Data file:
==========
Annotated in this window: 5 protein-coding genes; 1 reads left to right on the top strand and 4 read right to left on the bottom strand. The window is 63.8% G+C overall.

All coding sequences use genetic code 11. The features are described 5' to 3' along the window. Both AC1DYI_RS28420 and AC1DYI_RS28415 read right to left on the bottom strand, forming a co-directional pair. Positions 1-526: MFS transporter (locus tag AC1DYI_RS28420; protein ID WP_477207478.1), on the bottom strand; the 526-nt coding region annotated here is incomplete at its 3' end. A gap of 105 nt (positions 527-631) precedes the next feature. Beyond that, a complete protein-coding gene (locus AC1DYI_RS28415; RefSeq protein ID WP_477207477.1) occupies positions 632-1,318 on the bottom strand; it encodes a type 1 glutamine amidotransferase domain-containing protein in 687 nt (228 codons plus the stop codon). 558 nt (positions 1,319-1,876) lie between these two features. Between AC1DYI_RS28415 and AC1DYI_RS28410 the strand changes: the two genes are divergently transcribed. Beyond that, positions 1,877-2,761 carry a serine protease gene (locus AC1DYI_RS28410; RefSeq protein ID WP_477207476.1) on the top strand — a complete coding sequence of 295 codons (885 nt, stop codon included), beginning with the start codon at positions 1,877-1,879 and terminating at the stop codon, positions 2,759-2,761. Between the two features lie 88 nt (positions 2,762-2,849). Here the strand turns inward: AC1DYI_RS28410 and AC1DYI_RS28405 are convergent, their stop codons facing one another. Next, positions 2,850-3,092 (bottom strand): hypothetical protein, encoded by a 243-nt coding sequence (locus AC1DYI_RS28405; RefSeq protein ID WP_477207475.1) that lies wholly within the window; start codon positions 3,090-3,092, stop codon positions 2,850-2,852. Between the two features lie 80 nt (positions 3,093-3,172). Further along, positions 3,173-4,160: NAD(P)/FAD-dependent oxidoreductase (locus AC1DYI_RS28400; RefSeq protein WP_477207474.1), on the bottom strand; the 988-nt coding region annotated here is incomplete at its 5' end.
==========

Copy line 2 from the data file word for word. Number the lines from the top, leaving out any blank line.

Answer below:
All coding sequences use genetic code 11. The features are described 5' to 3' along the window. Both AC1DYI_RS28420 and AC1DYI_RS28415 read right to left on the bottom strand, forming a co-directional pair. Positions 1-526: MFS transporter (locus tag AC1DYI_RS28420; protein ID WP_477207478.1), on the bottom strand; the 526-nt coding region annotated here is incomplete at its 3' end. A gap of 105 nt (positions 527-631) precedes the next feature. Beyond that, a complete protein-coding gene (locus AC1DYI_RS28415; RefSeq protein ID WP_477207477.1) occupies positions 632-1,318 on the bottom strand; it encodes a type 1 glutamine amidotransferase domain-containing protein in 687 nt (228 codons plus the stop codon). 558 nt (positions 1,319-1,876) lie between these two features. Between AC1DYI_RS28415 and AC1DYI_RS28410 the strand changes: the two genes are divergently transcribed. Beyond that, positions 1,877-2,761 carry a serine protease gene (locus AC1DYI_RS28410; RefSeq protein ID WP_477207476.1) on the top strand — a complete coding sequence of 295 codons (885 nt, stop codon included), beginning with the start codon at positions 1,877-1,879 and terminating at the stop codon, positions 2,759-2,761. Between the two features lie 88 nt (positions 2,762-2,849). Here the strand turns inward: AC1DYI_RS28410 and AC1DYI_RS28405 are convergent, their stop codons facing one another. Next, positions 2,850-3,092 (bottom strand): hypothetical protein, encoded by a 243-nt coding sequence (locus AC1DYI_RS28405; RefSeq protein ID WP_477207475.1) that lies wholly within the window; start codon positions 3,090-3,092, stop codon positions 2,850-2,852. Between the two features lie 80 nt (positions 3,093-3,172). Further along, positions 3,173-4,160: NAD(P)/FAD-dependent oxidoreductase (locus AC1DYI_RS28400; RefSeq protein WP_477207474.1), on the bottom strand; the 988-nt coding region annotated here is incomplete at its 5' end.